New equipment helps grad student’s research

PhD Psychology student Lesley Capuana demonstrates how the Nexfin - continuous non-invasive blood pressure (BP) monitor - will be used in her research project. For the demonstration, the finger cuff of the monitor is fitted on the left ring finger of Angela Dzyundzyak, also a PhD Psychology student.

PhD Psychology student Lesley Capuana demonstrates how the Nexfin - continuous non-invasive blood pressure (BP) monitor - will be used in her research project. For the demonstration, the finger cuff of the monitor is fitted on the left ring finger of Angela Dzyundzyak, also a PhD Psychology student.

A blood pressure monitor — considerably more sophisticated than those typically used in health-care settings — stands alongside other equipment inside a lab within Brock’s Jack and Nora Walker Canadian Centre for Lifespan Development Research.

This piece of equipment is one of two major additions that are now central to PhD Psychology student Lesley Capuana’s research on aging.

Capuana’s research focuses on the link between heart rate variability and task performance.

“We are finding, along with others, that the greater variability in beat-to-beat intervals that an individual has will lead to better performance on a task,” she said. “We know that heart rate variability is higher in younger adults and declines with age. We want to determine whether this decline is partially responsible for the cognitive declines that often accompany the aging process.”

Capuana will put the monitor to work in the next few months in a study with volunteers from the community, ages 65 to 80, and young adults from Brock. The goal is to understand the relationship between the brain and cardiovascular system in supporting higher-level cognitive functions (attention, memory) and how these change with age.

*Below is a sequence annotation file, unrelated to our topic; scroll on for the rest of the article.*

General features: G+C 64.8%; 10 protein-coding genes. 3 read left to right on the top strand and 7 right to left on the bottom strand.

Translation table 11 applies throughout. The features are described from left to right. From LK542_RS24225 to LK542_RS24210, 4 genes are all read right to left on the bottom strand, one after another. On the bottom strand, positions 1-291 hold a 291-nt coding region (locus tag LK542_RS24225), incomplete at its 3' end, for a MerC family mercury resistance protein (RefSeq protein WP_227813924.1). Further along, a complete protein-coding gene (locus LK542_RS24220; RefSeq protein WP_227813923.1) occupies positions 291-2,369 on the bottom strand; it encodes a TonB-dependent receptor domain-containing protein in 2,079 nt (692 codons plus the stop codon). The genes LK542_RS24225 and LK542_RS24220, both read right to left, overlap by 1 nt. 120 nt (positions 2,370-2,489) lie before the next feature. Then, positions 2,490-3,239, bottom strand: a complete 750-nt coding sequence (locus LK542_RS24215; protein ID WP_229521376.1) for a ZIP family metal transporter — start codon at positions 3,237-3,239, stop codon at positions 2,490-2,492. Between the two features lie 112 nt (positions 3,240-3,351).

Participants will sit at a computer and complete a series of attention-demanding tasks. They will wear the new finger cuff monitor that allows blood pressure to be measured non-intrusively throughout the test. This is not possible with standard equipment.

It was also impossible to track the exclusive influence of the sympathetic nervous system on cardiac function — “the fight or flight” reaction. The addition of a technology used to measure impedance cardiography fills this role. Cardiac information will be recorded through sensors attached to the back and chest, similar to a standard electrocardiograph but involving more complex computations.

The acquisition of this new equipment and technology was made possible through recent funding to Prof. Sid Segalowitz and Prof. Jane Dywan, Capuana’s supervisor. They were among researchers at Brock to be awarded a total of $727,012 from the Ministry of Research and Innovation last year to support projects focusing on aging, human health and materials science.

“Equipment like this meets the highest standards in the field and will have meaningful applications for years to come,” Dywan said.

The funding is an investment in Brock’s team of lifespan researchers, including Capuana and several other graduate students. Their research focuses on how the ability to modulate physiological arousal affects the ability to regulate both cognitive and emotional function, including children at risk for developmental disorders through to older adults at risk for cognitive decline.

“Our research provides a window through which we can study the relationship between brain function and physiological arousal,” she said. “From there, people can take the information in a number of directions from promoting the importance of fitness throughout the lifespan to targeting pharmacological applications.”

Posted on February 1, 2011

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